I know when I became a gamer.  It was like a switch was flipped on inside me.  I want to share the story here with you now.  You’ll laugh, you’ll cry, you’ve probably have had a similar experience.  I would leave to hear when the flip was switched on inside you below in the comments.

From 1981 until 1985 I was pretty content with having an Atari 2600.  While it didn’t get used too much I did enjoy playing games on it with friends.

In 1984 my parents got a TRS 80 Color Computer III for my sister and I to use to write reports for school.  I didn’t give a damn for the TRS 80.  It pretty much sat and collected dust.  I do recall seeing a few games for it at Radio Shack but I was not interested in gaming, yet.

From 1980 to 1985 I was by no means a ‘gamer’.  The Atari got used on occasion to play the few games my family had.  The TRS 80 never got used to play a single game.

Then Along Came The Commodore 64

It was late 1985 when I went over to spend the day with a cousin who lived a few blocks away.  His family had a Commodore 64 (C64) and he showed it to me by loading up and playing Bruce Lee, a C64 classic by today’s standards, designed and published by Datasoft.

I had a really good time messing around on my cousin’s C64.  A few other games we played on it were Beach Head II, Impossible Mission, and Mail Order Monsters, and Super Sleuths.  While I do recall having a lot of fun and going back the next few weeks to play those games again, I do not recall thinking that I wanted to get a C64 of my own.

But that would change.

The Bard’s Tale

It was early 1986 when I went over to a neighborhood friend’s house.  Had had a C64 and a game he was telling me about called Way of the Exploding Fist that he wanted to show me.  This friend would later help form Upstairs Room Software.  His nickname was The Rook.  We spent an hour messing around with his new game, plus another game he had called Conan, which was based on the character Conan that Robert E. Howard wrote so much about.

Then something happened; he loaded up a game called The Bard’s Tale: Tales of the Unknown.  It was a boot legged copy he got from a relative.

The Bard’s Tale: Tales of the Unknown back of the game box.

Within the first five minutes of sitting there watching my friend play The Bard’s Tale I knew I had to get a C64 of my own.  I became totally infatuated with that game.  It was at that moment that I became a gamer.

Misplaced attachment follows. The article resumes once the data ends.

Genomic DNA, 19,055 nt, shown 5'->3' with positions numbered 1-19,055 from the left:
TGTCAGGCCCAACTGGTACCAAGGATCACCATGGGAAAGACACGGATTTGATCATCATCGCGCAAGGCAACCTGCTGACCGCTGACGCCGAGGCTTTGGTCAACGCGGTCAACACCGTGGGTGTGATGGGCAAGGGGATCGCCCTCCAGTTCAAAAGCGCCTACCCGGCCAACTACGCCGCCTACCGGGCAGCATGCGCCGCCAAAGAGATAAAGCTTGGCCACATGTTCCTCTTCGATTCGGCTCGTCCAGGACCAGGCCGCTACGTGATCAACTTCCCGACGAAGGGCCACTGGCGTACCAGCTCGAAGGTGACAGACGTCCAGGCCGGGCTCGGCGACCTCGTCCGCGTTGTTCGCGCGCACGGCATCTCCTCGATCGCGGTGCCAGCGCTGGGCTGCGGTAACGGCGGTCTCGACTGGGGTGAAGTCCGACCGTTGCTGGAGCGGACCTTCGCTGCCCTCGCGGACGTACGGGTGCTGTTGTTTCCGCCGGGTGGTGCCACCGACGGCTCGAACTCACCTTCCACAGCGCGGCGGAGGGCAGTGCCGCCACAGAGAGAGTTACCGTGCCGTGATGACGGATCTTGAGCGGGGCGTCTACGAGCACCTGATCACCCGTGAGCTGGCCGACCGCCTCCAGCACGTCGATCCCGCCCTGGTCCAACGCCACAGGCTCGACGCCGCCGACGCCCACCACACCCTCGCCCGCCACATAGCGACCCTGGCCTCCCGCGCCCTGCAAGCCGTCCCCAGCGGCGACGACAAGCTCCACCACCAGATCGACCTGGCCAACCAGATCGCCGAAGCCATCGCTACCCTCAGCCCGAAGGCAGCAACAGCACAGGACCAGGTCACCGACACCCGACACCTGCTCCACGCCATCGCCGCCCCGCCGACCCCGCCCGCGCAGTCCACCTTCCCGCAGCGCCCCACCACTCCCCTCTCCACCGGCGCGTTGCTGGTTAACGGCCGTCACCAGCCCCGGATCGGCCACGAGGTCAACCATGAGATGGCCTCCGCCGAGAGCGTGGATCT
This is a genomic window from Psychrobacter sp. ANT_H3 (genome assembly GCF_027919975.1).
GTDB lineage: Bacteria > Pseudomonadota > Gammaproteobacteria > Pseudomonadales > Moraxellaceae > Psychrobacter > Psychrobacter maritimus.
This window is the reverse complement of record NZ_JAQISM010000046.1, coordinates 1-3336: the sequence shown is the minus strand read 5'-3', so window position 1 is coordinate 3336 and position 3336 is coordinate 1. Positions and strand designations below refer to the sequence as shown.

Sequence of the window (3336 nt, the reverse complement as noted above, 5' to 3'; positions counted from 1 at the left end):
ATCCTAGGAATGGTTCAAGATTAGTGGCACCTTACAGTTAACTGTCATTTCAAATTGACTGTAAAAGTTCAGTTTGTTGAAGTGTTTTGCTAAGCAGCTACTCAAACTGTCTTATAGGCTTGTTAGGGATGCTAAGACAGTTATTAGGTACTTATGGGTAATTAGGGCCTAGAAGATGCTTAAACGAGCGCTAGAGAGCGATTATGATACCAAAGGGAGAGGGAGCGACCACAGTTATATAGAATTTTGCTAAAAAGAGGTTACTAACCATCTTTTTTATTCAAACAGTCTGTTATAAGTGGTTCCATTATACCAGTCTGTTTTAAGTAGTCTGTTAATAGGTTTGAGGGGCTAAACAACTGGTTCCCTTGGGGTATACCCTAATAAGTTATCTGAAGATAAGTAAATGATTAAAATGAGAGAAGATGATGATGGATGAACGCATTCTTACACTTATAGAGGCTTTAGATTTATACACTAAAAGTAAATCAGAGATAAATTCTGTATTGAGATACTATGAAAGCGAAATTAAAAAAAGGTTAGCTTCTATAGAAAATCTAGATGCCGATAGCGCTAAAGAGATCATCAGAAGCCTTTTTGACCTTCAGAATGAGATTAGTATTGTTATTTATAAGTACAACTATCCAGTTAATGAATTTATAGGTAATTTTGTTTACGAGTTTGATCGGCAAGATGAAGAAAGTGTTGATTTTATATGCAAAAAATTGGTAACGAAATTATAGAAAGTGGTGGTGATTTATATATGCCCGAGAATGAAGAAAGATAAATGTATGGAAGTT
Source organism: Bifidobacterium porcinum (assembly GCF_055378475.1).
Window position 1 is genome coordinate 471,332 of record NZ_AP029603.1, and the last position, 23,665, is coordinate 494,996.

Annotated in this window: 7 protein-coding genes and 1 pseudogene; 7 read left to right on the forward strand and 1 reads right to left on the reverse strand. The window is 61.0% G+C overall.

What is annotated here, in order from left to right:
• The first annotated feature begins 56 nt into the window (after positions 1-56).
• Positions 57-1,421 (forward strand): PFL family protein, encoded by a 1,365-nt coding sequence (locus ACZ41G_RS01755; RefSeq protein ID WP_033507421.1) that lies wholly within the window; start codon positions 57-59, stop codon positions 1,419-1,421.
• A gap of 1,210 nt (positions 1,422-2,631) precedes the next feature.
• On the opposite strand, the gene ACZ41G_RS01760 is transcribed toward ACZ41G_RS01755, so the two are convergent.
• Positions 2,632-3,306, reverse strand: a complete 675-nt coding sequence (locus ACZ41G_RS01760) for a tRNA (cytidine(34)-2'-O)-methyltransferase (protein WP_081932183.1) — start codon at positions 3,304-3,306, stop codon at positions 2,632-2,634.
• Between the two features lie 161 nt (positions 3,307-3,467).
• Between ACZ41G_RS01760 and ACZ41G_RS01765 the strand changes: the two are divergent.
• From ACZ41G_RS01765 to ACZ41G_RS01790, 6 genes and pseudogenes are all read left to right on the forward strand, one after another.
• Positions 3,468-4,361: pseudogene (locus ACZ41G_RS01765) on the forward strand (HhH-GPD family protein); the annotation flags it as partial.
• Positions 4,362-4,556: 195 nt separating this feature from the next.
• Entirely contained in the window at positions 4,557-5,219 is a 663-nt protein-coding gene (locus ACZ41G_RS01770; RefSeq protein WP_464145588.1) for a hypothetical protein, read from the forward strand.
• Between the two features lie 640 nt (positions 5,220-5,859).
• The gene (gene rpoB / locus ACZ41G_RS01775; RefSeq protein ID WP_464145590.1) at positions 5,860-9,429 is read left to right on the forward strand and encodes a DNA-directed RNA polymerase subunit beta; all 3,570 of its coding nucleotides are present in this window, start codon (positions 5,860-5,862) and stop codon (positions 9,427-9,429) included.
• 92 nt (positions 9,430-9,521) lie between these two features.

What Was It About The Bard’s Tale?

The first Bard’s Tale game sucked me into a world of danger, swords, chain-mail, paladins, warriors, bards, thieves, magic, goblins, and a whole lot more.

What I really loved was the exploring that could be done in that game; the dark dank wine cellars under taverns, sewers, mysterious wizard towers, foreboding fortresses… the entire games smacked of adventure and mystery.  There were traps in the dungeons, puzzles to solve, hordes of monsters to be defeated, treasure to be won through arduous victory… all of it captivated my imagination.

I had to have that game and I had to have a C64 of my own to play it on.

My buddy, The Rook, didn’t have the game manual, didn’t have a map of the city, didn’t know important locations aside from Garth’s and The Scarlet Bard Tavern.  We wandered his party of characters around the city streets without much of a clue as to what to do.  We didn’t even know any of the spells casting codes.

But besides all those setbacks we both discovered a love for the game.  The Rook was lucky… he could play it whenever he desired.

Within a couple days of playing that game I managed to get a copy of it from my friend.  I didn’t have a C64 to play it on, but I had my own game disks.  Copying games, illegally, was a regular thing for anyone who owned a C64.  I’ll be sure to write about that someday soon.

Later that year after much frustration of playing The Bard’s Tale at my friends house (this was before I got my own Commodore) and not knowing the spell codes or other pertinent information, I broke my mother down and got her to purchase an original copy.

A Gamer Was Born

I fell on love with The Bard’s Tale: Tales of the Unknown that day in early 1986.  That was the day a large portion of my life would be defined.  From that day forward I was a gamer.

These days, in my mid 40s as I write this, I don’t game too often.  I may get in 4-6 hours per week on my PC.  Most of the games I like to play are older… not all, but most.

When do you first become a gamer?  Can you pinpoint a specefic event in your life like I can?  Tell me about it below.  Was it a game?  Was it a good friend that introduced you to the hobby?